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How Do You Spend Your Day? Top

Pets depend on people for daily affection and attention. Young puppies and kittens require time for housebreaking, training, and feeding. Are you gone all day? Do you frequently work late? What will you do with your pet during long absences? Feeding, exercise, grooming, and play are daily time commitments that must be considered in caring for a healthy, happy pet. 
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Do You Have a No-Pets Clause? Top

Most rental agreement no-pets clauses apply only to dogs and cats; birds or small mammals may be acceptable. If you want a dog or cat but your lease or condominium association rules prohibit them, ask that the no-pets clause be waived or negotiated. Outline your plan to care for your pet, to adapt to your living environment, and to meet your landlord's expectations. Assure your association leaders that you are a responsible pet owner who is aware of the importance of a well-behaved animal and a clean environment. Furnish references from previous landlords or neighbors. Agree in writing to pay a refundable deposit or a small monthly surcharge.
Do You Have Room for a Pet? Top Active dogs need more space and more daily exercise than older or more sedentary dogs. Some pets may get enough exercise within the confines of a house or apartment. For their own safety, dogs and cats should not be allowed to run uncontrolled, but should be walked on a leash or exercised in an enclosed area. Most animals are better kept indoors or in a suitable kennel while you're gone. Cats, birds, and small mammals can adapt to any size living quarters. -------------------------------------------------------------------------------- What Activities Do You Enjoy? Top You and your family should discuss the reasons you want a companion animal and what you expect an animal to do with and for you. Most people keep pets as companions, whereas others enjoy animals for showing, breeding, hunting, or other reasons. Will the animal you're considering have the temperament and physical attributes to participate in your outdoor activities (hiking, hunting, or camping) or in quiet pastimes at home? If your leisure activities take you away from home, who will care for your pet during your absences? Read about the temperaments and needs of species and breeds, and identify those that best match your lifestyle. -------------------------------------------------------------------------------- How Do You Spend Your Day? Top Pets depend on people for daily affection and attention. Young puppies and kittens require time for housebreaking, training, and feeding. Are you gone all day? Do you frequently work late? What will you do with your pet during long absences? Feeding, exercise, grooming, and play are daily time commitments that must be considered in caring for a healthy, happy pet. -------------------------------------------------------------------------------- Do You Have a No-Pets Clause? Top Most rental agreement no-pets clauses apply only to dogs and cats; birds or small mammals may be acceptable. If you want a dog or cat but your lease or condominium association rules prohibit them, ask that the no-pets clause be waived or negotiated. Outline your plan to care for your pet, to adapt to your living environment, and to meet your landlord's expectations. Assure your association leaders that you are a responsible pet owner who is aware of the importance of a well-behaved animal and a clean environment. Furnish references from previous landlords or neighbors. Agree in writing to pay a refundable deposit or a small monthly surcharge.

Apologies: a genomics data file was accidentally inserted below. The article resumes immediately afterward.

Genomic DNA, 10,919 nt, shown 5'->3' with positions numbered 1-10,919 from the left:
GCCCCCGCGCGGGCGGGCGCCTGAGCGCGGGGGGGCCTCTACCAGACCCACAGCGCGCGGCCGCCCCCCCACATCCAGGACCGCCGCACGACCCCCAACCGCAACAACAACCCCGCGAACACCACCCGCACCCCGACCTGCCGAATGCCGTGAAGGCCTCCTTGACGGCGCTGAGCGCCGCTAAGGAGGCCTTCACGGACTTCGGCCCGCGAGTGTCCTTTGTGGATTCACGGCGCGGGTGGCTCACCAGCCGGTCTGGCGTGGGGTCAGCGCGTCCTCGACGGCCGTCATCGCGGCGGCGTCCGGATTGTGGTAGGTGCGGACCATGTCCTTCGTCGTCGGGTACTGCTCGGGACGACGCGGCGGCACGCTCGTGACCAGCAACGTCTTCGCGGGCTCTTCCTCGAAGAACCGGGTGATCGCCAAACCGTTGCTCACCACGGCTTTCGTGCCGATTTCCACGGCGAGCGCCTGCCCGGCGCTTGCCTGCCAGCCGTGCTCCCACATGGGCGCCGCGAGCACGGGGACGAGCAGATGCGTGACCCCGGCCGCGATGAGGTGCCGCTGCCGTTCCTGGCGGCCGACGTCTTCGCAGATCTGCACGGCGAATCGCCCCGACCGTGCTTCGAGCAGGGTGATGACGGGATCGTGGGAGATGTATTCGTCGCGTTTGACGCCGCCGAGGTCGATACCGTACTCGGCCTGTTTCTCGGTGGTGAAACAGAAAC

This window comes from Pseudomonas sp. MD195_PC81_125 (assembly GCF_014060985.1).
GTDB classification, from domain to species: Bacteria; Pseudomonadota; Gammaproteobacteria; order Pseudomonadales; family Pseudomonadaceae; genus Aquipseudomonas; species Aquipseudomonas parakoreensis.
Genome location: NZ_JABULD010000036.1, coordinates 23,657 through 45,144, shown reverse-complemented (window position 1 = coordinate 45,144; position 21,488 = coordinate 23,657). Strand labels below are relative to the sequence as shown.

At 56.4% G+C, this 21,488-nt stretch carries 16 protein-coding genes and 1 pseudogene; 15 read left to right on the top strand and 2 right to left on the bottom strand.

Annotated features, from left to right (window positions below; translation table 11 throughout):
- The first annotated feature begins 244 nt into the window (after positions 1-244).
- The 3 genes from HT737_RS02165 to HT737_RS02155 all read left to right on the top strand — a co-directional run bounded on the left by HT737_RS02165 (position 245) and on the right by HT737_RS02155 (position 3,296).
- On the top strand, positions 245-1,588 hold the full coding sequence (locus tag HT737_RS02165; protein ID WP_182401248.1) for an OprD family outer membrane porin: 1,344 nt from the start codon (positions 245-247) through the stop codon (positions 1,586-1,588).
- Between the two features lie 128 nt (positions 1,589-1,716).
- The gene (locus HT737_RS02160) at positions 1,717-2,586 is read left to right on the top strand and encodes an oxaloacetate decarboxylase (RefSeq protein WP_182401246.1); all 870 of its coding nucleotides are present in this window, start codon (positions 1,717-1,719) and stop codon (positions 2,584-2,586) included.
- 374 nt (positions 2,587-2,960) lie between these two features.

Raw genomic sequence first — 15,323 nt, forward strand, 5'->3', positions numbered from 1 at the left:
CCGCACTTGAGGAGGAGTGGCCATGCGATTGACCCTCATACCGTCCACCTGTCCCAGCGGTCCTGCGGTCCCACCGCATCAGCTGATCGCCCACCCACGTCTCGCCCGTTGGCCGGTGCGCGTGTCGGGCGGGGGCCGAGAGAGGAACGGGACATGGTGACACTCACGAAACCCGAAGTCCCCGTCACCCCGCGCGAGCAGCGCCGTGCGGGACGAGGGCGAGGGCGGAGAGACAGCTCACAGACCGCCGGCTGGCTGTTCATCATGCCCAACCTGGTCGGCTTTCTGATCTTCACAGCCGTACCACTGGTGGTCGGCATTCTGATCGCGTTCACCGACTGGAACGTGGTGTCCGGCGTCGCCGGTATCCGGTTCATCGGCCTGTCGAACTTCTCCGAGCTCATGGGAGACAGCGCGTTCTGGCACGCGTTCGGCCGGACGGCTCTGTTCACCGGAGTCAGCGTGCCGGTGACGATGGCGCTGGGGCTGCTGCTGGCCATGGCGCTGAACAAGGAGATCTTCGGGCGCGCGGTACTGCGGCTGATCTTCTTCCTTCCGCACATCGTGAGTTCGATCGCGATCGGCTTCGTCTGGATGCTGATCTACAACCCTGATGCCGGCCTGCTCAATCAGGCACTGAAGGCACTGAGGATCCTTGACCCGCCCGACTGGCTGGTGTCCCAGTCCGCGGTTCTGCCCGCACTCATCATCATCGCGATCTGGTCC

1 person likes this
@sodapop (977)
• United States
30 Jul 07